Those of you like me know what causes us to have an epileptic seizure. We know our own bodies and, by looking back at what we were doing at the time, have worked out the reason.
That means we have what’s known as reflex epilepsy, in which seizures take place in response to a certain thing happening. These are known as triggers.
My brother had one trigger of which I am aware: that of long and hard concentration on something visual. I, on the other hand, have two. My first is hesitation, and my second is photosensitivity.
The first was obvious when comparing my first and second seizures. Or, rather, looking at the similarities.
Before the first, as junior reporter, I was taking dictation in a shorthand class in the newsroom after work. I hesitated over a shorthand outline and that was it.
The second time, I was at home playing my first and, as it tuned out, only, game of Chinese checkers when I dithered about which move to make. So, there you are, my first trigger was identified; hesitation.
The other trigger only became known during one of my first EEG tests. At one point a rapidly flashing light was shone into my eyes. I felt myself start to go when the guy monitoring the readout saw what was happening and switched off the flashing light.
People are so aware of the dangers these days that theaters have warnings and TV news anchors even warn about images of camera flashlights on their programs.
So, having reflex epilepsy, how do we go about using that knowledge to our advantage and try to keep seizures to an absolute minimum? Well, it might be a case of stating the obvious, but we need to avoid our triggers. This can be easier said than done but it is essential.
In my case, to avoid hesitation, I became a positive decision-maker. In fact, I am bold about decisions and have almost completely eliminated hesitation.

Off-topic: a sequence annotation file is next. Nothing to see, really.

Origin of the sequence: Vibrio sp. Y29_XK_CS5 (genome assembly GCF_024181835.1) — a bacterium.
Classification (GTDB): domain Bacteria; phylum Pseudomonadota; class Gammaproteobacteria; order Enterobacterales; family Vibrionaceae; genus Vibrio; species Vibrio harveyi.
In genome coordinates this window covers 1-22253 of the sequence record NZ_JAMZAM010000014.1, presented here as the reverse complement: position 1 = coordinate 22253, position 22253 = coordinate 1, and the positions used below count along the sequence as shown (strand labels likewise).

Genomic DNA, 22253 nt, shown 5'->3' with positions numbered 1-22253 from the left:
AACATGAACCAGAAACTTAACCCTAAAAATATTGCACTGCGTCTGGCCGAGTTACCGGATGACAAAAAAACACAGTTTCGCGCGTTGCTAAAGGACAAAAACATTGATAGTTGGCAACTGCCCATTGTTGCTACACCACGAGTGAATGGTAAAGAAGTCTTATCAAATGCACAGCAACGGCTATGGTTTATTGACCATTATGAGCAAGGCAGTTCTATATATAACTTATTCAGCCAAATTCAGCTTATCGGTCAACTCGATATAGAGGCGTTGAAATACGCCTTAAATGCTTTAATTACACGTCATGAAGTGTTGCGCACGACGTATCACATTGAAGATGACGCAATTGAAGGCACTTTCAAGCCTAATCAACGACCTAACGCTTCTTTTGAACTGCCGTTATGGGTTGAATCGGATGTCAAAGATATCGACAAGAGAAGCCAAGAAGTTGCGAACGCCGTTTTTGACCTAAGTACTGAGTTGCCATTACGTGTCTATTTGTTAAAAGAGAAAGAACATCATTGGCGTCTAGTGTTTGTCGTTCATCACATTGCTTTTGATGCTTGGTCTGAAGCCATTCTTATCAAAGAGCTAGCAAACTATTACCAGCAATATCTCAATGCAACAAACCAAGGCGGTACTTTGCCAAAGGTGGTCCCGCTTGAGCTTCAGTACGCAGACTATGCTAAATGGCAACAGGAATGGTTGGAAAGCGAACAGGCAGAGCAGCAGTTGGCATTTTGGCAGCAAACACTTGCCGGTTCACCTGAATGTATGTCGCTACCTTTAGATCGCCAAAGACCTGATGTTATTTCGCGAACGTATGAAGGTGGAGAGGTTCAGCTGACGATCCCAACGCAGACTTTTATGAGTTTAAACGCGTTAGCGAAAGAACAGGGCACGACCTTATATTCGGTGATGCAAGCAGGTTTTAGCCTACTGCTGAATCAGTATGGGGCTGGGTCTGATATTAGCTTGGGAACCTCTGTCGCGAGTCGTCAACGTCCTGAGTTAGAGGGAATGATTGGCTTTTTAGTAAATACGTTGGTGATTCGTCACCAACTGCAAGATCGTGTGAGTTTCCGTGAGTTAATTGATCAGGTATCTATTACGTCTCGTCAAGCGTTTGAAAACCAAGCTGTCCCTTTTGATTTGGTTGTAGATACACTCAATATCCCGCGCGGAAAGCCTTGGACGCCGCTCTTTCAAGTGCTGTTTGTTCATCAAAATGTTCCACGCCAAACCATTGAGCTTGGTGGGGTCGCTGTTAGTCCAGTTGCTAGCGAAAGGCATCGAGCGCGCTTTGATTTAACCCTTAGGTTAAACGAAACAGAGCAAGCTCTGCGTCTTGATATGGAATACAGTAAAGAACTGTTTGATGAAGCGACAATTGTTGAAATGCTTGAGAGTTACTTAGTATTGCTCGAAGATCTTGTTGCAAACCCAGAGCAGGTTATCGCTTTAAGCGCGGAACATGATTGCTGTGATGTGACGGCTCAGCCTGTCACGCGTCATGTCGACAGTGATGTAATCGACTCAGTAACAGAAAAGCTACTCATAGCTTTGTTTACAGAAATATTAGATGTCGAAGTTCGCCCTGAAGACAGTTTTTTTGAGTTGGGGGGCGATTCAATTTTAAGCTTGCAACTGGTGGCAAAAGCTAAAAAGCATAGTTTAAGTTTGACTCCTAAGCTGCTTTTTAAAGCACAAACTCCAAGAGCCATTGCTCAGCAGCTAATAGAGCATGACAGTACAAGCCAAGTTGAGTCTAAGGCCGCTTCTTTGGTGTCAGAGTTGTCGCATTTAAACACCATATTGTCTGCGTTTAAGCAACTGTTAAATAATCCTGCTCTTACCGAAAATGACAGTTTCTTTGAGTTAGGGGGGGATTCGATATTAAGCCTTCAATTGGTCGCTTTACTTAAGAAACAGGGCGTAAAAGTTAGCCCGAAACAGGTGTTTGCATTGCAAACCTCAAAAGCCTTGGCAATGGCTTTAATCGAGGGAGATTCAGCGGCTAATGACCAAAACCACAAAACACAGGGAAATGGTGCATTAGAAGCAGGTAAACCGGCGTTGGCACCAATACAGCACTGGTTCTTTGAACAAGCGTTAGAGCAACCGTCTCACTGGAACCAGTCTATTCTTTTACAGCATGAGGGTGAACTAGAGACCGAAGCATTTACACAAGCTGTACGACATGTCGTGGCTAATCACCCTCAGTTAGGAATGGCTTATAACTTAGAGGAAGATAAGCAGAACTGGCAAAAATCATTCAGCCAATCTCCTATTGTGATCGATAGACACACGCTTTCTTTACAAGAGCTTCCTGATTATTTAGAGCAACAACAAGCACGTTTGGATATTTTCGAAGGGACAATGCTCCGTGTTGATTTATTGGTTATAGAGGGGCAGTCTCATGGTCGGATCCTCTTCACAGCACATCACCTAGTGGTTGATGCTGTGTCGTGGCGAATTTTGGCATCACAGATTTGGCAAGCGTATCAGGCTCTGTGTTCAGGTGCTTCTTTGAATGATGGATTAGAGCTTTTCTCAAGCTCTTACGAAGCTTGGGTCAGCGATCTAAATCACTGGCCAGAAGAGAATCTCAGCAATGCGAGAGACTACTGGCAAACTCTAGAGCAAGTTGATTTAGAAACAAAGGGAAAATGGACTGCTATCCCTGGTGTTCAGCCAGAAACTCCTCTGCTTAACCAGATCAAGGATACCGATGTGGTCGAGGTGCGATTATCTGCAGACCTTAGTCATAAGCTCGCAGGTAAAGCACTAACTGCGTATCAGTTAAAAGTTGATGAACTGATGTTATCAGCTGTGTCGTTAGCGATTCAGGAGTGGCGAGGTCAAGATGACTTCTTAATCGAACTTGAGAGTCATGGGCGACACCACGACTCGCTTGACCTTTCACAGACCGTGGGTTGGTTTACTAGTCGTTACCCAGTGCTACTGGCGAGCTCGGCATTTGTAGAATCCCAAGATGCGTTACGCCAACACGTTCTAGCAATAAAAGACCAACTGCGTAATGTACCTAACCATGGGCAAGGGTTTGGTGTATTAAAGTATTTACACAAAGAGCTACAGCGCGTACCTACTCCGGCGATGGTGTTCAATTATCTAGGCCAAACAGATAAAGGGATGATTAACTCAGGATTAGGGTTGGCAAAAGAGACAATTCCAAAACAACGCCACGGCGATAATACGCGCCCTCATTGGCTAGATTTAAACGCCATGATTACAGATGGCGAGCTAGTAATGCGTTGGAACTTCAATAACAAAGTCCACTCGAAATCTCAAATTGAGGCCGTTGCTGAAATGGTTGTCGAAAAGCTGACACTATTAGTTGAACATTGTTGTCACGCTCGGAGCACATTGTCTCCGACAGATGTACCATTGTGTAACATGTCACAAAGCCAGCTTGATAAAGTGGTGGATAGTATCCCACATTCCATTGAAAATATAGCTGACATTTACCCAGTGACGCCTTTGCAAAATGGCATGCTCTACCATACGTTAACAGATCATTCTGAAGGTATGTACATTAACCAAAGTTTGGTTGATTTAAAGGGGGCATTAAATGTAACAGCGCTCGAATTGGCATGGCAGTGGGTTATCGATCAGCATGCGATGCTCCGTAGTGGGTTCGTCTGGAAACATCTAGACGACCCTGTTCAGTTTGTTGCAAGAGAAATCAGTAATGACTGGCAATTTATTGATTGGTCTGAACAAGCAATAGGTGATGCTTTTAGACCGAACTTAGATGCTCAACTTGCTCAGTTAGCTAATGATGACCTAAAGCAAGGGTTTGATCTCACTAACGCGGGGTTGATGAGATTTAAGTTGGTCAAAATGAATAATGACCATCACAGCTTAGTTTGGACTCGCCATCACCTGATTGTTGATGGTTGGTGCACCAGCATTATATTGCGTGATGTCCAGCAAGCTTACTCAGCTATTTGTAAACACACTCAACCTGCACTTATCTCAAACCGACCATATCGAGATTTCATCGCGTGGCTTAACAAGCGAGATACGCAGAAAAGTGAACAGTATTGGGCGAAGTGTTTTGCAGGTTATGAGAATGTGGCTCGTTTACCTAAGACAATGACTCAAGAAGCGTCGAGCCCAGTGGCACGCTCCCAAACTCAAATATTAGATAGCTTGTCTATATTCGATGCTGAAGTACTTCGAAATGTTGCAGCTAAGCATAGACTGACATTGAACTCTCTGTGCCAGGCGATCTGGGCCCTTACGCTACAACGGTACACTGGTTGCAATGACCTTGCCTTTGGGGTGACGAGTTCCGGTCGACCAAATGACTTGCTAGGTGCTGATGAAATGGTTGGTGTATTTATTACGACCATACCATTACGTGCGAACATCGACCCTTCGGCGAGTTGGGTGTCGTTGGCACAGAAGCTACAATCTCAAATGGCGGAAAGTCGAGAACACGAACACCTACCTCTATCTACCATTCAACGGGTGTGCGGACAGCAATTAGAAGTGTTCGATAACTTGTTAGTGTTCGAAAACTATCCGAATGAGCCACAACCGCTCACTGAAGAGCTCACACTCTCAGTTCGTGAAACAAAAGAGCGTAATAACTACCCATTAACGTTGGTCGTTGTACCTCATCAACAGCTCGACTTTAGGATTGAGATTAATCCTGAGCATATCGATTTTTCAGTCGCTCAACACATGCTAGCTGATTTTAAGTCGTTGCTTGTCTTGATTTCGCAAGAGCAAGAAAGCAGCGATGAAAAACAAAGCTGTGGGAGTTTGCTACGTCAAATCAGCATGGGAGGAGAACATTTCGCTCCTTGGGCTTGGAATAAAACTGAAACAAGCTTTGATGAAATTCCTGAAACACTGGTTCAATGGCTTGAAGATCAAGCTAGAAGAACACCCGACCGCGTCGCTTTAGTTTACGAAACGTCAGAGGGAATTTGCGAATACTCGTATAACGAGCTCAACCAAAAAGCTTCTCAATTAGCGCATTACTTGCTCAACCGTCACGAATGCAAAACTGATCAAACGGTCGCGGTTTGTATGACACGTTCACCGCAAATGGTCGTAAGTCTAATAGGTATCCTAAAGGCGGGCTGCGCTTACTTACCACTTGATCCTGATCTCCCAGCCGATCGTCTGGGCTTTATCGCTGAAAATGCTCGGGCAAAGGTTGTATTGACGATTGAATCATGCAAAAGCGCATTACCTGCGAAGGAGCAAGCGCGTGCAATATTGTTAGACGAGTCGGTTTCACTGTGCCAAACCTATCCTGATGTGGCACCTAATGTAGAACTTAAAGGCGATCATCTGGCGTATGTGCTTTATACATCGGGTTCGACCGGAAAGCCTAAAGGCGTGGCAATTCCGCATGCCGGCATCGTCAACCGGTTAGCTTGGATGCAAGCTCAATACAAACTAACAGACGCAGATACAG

An evening out at the theater is not going to be stopped by a few flashing lights, of which a stroboscope is the worst. As soon as the lights start flashing, I close my eyes and bury my face in my hands until Lisa, my wife, tells me it’s safe to come out.
If you think you might have reflex epilepsy, please check out the Epilepsy Foundation’s website. It includes a page with extremely useful information about ways to identify triggers that may affect you.
Note: Epilepsy News Today is strictly a news and information website about the disease. It does not provide medical advice, diagnosis, or treatment. This content is not intended to be a substitute for professional medical advice, diagnosis, or treatment. Always seek the advice of your physician or other qualified health provider with any questions you may have regarding a medical condition. Never disregard professional medical advice or delay in seeking it because of something you have read on this website. The opinions expressed in this column are not those of Epilepsy News Today, or its parent company, BioNews Services, and are intended to spark discussion about issues pertaining to epilepsy.